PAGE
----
• Editorial calendar: the calendar is where you outline the exact date and time that each post goes live. When creating a calendar, you should consider how often you want to share content on LinkedIn. A content calendar helps you craft and schedule posts in advance to stay on track.

The experts suggest posting once a day, five days a week.

(5) Identify opportunities for collaboration:

This step is one that many startups gloss over, probably because they’re looking to stand out from the competition in the early stages. Also, influencer marketing isn’t exactly common on LinkedIn. However, there are different ways to approach content collaboration on LinkedIn for maximum ROI.

Let’s look at two of my preferred methods:

  • Collaboration with individuals: LinkedIn has thousands of influencers who grew their communities by sharing helpful content around their occupations or interests. For every industry or niche, some credible individuals have done the work to garner a massive following on the platform.

You can leverage their influence by proposing an irresistible value exchange offer. For example, you could offer money as an incentive, premium subscription plans, or bylines on your website. In exchange, they could mention your company/app in specific posts, offer a tutorial on how to use your product, or even co-host a LinkedIn live event.

To discover potential collaborators by continent or industry, I suggest you look at LinkedIn’s Top Voices list.

  • Collaboration with credible brands: B2B content collaboration is even rarer than the former, but it’s not new. All you have to do is find companies on LinkedIn that serve a similar customer segment you want to target and propose a brief partnership.

Content teams from both companies can create LinkedIn campaigns to show how both products can be used simultaneously to achieve better results.


A communication technology company (e.g., Zoom or Google Meet) can team up with a project management software brand (e.g., Trello or Monday).

The end goal? Show remote workers how to clock in and out of meetings faster and skyrocket their productivity.

The key here is to ensure that both brands have a similar target audience, i.e., people who will benefit from the advertised products.

(6) Measure results consistently:

I outlined earlier what metrics to track concerning your content marketing goals. However, I didn’t mention why tracking is vital to your success on LinkedIn. Measuring the effectiveness of your LinkedIn content marketing strategy helps you better understand what your audience resonates with and what you can improve.

The result? Satisfied customers and engaged prospects.

However, one-off evaluations of those KPIs will not give you the accurate insights you need to scale. The best way to measure results is to incorporate them into your business strategy.

Define how often you intend to measure your content marketing efforts to the team. Then schedule those dates in your editorial calendar.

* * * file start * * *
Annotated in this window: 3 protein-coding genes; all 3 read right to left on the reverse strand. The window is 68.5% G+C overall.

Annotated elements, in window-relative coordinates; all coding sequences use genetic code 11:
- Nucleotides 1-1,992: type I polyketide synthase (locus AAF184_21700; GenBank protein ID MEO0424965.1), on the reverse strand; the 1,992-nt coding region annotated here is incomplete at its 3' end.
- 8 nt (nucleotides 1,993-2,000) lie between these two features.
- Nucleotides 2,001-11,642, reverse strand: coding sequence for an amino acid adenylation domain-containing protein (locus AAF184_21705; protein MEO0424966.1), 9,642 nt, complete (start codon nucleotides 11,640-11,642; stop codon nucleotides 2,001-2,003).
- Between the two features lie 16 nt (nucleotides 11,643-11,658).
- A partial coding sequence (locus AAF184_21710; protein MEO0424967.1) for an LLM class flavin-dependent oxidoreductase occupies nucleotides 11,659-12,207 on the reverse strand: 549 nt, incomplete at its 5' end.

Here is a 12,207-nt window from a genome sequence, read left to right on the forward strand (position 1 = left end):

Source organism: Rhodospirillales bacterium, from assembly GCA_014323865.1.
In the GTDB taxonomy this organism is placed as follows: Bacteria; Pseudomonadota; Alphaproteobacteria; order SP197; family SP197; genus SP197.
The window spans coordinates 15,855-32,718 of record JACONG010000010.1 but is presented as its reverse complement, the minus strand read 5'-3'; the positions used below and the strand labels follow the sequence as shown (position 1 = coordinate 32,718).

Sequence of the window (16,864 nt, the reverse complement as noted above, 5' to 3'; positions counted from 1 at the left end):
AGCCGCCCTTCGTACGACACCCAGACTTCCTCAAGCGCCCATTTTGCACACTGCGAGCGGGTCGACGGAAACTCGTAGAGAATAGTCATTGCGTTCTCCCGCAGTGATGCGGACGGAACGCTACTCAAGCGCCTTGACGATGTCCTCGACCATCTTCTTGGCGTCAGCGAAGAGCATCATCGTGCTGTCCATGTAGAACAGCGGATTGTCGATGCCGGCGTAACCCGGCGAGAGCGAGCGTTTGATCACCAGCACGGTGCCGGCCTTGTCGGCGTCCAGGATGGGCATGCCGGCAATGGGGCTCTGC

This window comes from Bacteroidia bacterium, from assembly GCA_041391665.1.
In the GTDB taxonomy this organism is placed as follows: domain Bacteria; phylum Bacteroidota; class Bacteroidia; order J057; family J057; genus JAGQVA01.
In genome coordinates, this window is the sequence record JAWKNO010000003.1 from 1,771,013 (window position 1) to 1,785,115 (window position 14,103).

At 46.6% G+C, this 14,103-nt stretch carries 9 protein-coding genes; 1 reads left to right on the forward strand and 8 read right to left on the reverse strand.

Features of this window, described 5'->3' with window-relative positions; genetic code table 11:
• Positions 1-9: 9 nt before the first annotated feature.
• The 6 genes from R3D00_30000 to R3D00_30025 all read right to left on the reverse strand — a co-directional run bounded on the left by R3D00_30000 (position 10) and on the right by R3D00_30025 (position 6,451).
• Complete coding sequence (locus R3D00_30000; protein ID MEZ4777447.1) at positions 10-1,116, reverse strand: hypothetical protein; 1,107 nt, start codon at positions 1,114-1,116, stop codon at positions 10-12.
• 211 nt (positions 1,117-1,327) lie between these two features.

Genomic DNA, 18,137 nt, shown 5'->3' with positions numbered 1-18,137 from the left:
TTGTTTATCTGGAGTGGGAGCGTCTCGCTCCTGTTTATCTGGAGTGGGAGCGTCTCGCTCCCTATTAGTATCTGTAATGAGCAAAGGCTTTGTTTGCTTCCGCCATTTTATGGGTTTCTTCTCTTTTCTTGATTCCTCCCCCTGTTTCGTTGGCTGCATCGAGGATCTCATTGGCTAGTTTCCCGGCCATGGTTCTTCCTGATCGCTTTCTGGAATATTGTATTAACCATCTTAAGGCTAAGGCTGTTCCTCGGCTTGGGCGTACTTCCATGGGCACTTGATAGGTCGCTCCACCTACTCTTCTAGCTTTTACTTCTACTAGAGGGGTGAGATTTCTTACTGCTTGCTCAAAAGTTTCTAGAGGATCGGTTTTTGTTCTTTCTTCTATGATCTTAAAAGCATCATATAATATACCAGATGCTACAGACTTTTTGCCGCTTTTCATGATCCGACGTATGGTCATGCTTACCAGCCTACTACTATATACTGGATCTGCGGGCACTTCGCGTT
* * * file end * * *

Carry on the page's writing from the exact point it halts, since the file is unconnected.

Conducting a content marketing performance analysis every month or two. This leaves ample time for the content to reach your potential customers and for them to make a decision.

Additional LinkedIn Engagement Tips

Here are some little tweaks you can make to your LinkedIn content to hit your goals faster.

  1. Create conversation-starter posts: your LinkedIn content won’t always go viral. But try to insert your brand in relevant conversations. You could approach this by stating your company’s opinion on a trending topic in the industry.

Better still, end your regular posts with a question that encourages people to leave comments. Or, reveal just enough in an update to spark curiosity and make your ideal customers wonder what you’re about.

  1. Have fun with the hashtags, but not too much: as with every other social media platform, LinkedIn hashtags help people to find your posts when they type the keywords in the search bar. This is an engagement hack that, when used excessively, can make your brand appear spammy.

LinkedIn allows users to use up to 10 hashtags per post, but Hootsuite recommends using four.

  1. Be consistent: if you’re after brand awareness or any other content marketing goal, ensure that your publishing schedule corresponds with the editorial calendar. Random one-off posts certainly don’t help people remember your brand.
  1. Engage: LinkedIn is about building a community. The brand and customers’ interaction must reciprocate for mutual trust. Advise the social media manager to comment on posts that mention your brand and offer insights relevant to the post. It’s another way to present yourself as a customer-centric brand.

The takeaway

Whether new to LinkedIn or just trying to generate more leads on the platform, having a documented content marketing strategy can save your company time, effort, and dollars.

But just like any worthwhile venture, results take time. Monitor your content marketing performance within the first three months of creating your new strategy and adjust accordingly.

Shaun Kennedy
Written by Shaun Kennedy Follow
Shaun Kennedy is an expert on content marketing for remote companies with 8+ years of exerience in the tech sector.